Chapter 2: A Primer on Electric Transmission Infrastructure

“The electric power grid and its controls are now much more complex…and this directly increases the vulnerability of the grid to catastrophic loss.” [1]

The vast majority of the electricity consumed in the United States, as in all countries, is produced by centralized power plants.  Typically these are large generators fueled by coal, natural gas, nuclear, hydro power and, to a small but growing extent, solar and wind energy.

Coal-fired power plant (Photo by David Omick)

Power plants are often located far from where the electricity they produce will be used, so the electricity is delivered across long-distance transmission lines.  These typically end near population centers, at facilities known as substations.  There the electricity is sent across local distribution lines to consumers.

The nature of electricity is such that in order to transmit it efficiently over long distances, the voltage must be very high.  At the power plant, an electrical device known as a transformer increases the voltage before it goes into the transmission line.  At the far end of the transmission line, where it terminates at a substation, another transformer reduces the voltage before it is sent across local distribution lines.

Electricity is typically conducted over transmission lines at 110,000 volts or higher.  This is also referred to as 110 kilovolts, abbreviated as 110kV.  The largest transmission lines, known as extra high voltage lines (often abbreviated as EHV), conduct electricity at 230,000 volts (230kV) or higher.[2]  There are approximately 80,000 miles of extra high voltage transmission lines in the United States and they form the backbone of our electrical transmission system.[3]

Extra high voltage transmission lines (Photo by David Omick)

Technology does not yet permit the practical storage of electricity in large quantities.  Instead, a complex, dynamic and fragile balancing act is continually required between consumption and generation. 

To illustrate this process with a simplified example, consider the chain of events that occurs when you turn a light switch on.  First, the electrical load created by the light bulb is sensed at a load control center.  The control center then signals a power plant to instantly generate a bit more power.  That additional power is stepped up to a very high voltage and conducted over transmission lines, often for long distances.  At the other end of the lines, the electricity is stepped down to a lower, but still high voltage, and is then conducted across local distribution lines.  Somewhere near your home, another transformer steps the electrical voltage down to the 120 volts we normally use.  The electricity then enters your house and the light bulb comes on.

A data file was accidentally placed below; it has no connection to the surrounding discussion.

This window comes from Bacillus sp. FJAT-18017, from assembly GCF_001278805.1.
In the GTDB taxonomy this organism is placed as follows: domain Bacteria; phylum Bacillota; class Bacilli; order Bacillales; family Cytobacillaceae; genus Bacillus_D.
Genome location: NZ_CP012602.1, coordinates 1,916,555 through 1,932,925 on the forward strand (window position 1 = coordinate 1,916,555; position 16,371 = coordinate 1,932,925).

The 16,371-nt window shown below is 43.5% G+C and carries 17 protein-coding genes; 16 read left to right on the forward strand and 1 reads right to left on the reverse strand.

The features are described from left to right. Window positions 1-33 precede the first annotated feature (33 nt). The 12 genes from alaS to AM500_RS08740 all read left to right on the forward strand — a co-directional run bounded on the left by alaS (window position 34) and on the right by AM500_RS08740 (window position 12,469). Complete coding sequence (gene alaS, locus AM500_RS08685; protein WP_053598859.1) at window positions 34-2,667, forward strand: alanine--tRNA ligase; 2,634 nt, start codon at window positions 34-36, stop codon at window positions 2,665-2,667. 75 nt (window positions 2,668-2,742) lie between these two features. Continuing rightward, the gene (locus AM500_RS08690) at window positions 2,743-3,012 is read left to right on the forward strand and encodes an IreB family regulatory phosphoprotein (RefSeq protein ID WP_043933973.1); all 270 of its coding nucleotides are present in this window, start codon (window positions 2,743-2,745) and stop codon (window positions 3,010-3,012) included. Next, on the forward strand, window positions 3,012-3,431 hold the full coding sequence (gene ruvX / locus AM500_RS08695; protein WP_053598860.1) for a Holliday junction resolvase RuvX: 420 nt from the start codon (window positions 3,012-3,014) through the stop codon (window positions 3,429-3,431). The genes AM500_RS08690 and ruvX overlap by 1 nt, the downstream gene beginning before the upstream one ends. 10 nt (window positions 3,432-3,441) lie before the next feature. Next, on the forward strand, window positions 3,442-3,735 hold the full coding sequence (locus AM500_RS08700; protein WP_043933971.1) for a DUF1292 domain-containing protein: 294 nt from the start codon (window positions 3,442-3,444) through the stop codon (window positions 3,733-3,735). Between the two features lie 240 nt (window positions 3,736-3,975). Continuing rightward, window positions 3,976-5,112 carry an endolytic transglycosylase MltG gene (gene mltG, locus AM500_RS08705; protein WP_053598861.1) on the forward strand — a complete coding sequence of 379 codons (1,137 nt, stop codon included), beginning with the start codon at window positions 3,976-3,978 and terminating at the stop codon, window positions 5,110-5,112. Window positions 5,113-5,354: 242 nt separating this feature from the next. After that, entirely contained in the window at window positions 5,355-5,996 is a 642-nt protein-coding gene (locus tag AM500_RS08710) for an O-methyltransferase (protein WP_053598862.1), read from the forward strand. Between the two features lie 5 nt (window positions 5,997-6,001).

The continuous balancing act needed to respond to many sudden increases and decreases in loads is inherently fragile.  Even a minor imbalance in this continuous and complex system can trigger a chain of events resulting in large-scale power outages.

“A transmission line outage acts like a dam, forcing the electricity around the blockage onto other lines. If adjacent transmission lines cannot handle the extra power flow, safety devices may switch them off to prevent damage. Further overloads can lead to cascading outages and system-wide failure, i.e., a blackout. This is one of the disadvantages of the interconnectedness of the transmission grid. Multiple failures in one location can quickly affect the entire system, producing a large scale blackout.” [4]   

In each of the following two chapters, one component of the electric power transmission system (commonly known as “the grid”) will be examined.  Both components are highly vulnerable to remarkably simple methods of attack.  One of these components is relatively straightforward and inexpensive to secure against attack.  Curiously, the required security measure has not generally been adopted.  Securing the other component is far more problematic and would require significant changes in the way electricity is transmitted.  The potentially catastrophic consequences of an attack on one or both components is described in Chapter 6.

Notes:

[1] R. Narasimha, Science and Technology to Counter Terrorism: Proceedings of an Indo-U.S Workshop (National Academy of Sciences, 2007) P. 95

[2] Wikipedia, “Electric power transmission”  http://en.wikipedia.org/wiki/Electric_power_transmission

[3] Homeland Security, “Power Hungry: Prototyping Replacement EVH Transformers” March, 2012  http://www.dhs.gov/files/programs/st-snapshots-prototyping-replacement-ehv-transformers.shtm

[4] Public Service Commission of Wisconsin, “Electric Transmission Lines” May, 2011  P. 2  http://psc.wi.gov/thelibrary/publications/electric/electric09.pdf

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